By Makoto Yukimura. Released in Japan by Kodansha, serialized in the magazine Weekly Morning. Released in North America by Dark Horse Comics.
This title has been a fan favorite ever since Tokyopop first released it back in 2003. Now it’s rescued, with a new translation, color artwork throughout, and a larger trim size as two omnibuses. This first one covers the first 12 chapters, ending with Hachimaki’s vision quest, which is an excellent cliffhanger. Rereading it, I was reminded why I found the series so enthralling – it combines interesting and flawed characters, a political thriller plot, and of course the beauty of space exploration, and why people want to go to space, though it makes sure to note that sometimes what people do to get to space can be morally questionable.
Like many titles, the series starts off feeling like a series of one-shots, possibly as it was – many titles are given a chapter or two before they get picked up, which also explains such glitches as Hachimaki’s hair. From the start, though, we have the basical – Hachimaki, Yuri and Fee command a debris collecting ship, making sure that the worst of the objects that litter space are removed so that there’s less risk of an accident. We open on one such accident, which weights heavily on Yuri, the first of our cast we really meet. Ironically, his character arc pretty much finishes in this volume, as he is able to let go of his wife’s death and move on. Likewise, Fee is a wife and mother whose biggest issues are trying to find a place to have a smoke in peace – she’s more of a mentor figure, as well as providing comedy through physical and verbal violence and in her spare time saving all of Earth from cosmic disasters.
No, it’s clearly Hachimaki, and later Tanabe, who are going to be the stars of our show. Hachi is really irritating in that “I am 23 and therefore know better than anyone else” sort of way, and spends much of his time angry at the world, his colleagues, and himself, not in that order. He wants to control his own destiny, but his idea of doing whatever it takes to achieve it feels wrong, especially since we get to contrast it with the creepy villain Locksmith, who is able to write off the death of hundreds in an explosion as good data for his next attempt. In contrast, Tanabe is all heart, and while she’s just as angry and headstrong as Hachi the narrative seems to be on her side most of the time. The two of them are also falling for each other hard, though Hachi finds this idea irritating more than anything else.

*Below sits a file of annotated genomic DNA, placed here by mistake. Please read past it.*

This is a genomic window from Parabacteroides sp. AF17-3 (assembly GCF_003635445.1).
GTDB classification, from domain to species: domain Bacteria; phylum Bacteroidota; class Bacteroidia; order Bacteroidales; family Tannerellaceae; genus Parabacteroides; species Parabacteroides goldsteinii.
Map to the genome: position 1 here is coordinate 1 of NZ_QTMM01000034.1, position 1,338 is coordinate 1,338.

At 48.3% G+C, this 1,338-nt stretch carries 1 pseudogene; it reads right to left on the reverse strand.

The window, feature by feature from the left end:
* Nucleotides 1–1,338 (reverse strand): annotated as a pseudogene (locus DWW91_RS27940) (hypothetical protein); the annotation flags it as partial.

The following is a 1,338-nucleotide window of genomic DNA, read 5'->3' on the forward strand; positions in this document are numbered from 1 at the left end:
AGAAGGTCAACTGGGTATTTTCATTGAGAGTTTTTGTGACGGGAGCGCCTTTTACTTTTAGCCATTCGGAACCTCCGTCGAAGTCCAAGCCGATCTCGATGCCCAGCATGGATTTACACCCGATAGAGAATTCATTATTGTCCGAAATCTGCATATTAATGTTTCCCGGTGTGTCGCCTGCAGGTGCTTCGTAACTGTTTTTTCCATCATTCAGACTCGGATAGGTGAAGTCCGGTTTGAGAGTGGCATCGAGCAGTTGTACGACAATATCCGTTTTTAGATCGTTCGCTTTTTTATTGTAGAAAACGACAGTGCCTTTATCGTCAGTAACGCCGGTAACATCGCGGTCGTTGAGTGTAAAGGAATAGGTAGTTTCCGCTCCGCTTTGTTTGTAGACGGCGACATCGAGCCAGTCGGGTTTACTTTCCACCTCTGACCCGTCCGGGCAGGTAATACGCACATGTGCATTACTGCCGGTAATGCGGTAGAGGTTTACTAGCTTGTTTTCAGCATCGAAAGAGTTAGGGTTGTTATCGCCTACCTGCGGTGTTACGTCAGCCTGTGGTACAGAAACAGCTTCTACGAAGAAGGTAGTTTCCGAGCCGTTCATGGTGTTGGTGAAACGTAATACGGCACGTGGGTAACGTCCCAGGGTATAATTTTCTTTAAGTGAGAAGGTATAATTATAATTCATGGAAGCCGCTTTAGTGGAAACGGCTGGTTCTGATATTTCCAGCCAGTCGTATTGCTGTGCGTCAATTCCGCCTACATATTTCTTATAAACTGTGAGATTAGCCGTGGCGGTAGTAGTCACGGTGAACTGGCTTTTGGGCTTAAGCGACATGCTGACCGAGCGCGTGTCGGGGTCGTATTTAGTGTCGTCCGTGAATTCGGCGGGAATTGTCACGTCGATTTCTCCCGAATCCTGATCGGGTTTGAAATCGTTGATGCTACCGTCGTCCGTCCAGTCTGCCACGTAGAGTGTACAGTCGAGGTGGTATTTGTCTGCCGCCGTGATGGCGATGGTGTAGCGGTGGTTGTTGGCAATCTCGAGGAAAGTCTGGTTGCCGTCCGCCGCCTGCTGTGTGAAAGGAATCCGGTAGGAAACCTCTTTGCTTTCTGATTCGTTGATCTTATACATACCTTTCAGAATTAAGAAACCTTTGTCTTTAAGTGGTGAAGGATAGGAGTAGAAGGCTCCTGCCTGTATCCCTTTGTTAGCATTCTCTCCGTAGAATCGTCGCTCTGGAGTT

This is an expansive series that is not afraid to shift its focus and open up its cast. We meet Hachi’s eccentric father, down-to-earth mother and determined brother; a young girl who’s lived her whole life on the moon due to health issues; and of course various terrorists, who pepper the entire book trying to destroy everything Locksmith and Hachi are working on. No one is presented as totally right or wrong here, though certainly violence is shown to be the wrong answer in general. Towards the end of the book Hachi finally gets onto the crew headed to Jupiter, but a combination of three near-death experiences over the course of the first volume have him questioning everything about himself and what he’s doing. This reaches a point of ridiculousness at the end, when he’s able to somehow stay alive for a week in his spacesuit while having a vision quest.
Planetes is simply a great manga. It has an interesting plot, character growth and depth (Hachi is far less hotheaded by the end), and some gorgeous art. It also rewards us by showing the joys and sorrows of space travel, and why we should still strive to achieve it, despite everything. Even if you’ve already got the Tokyopop volumes, I recommended getting this spiffed up new edition. You can fall in love with it all over again.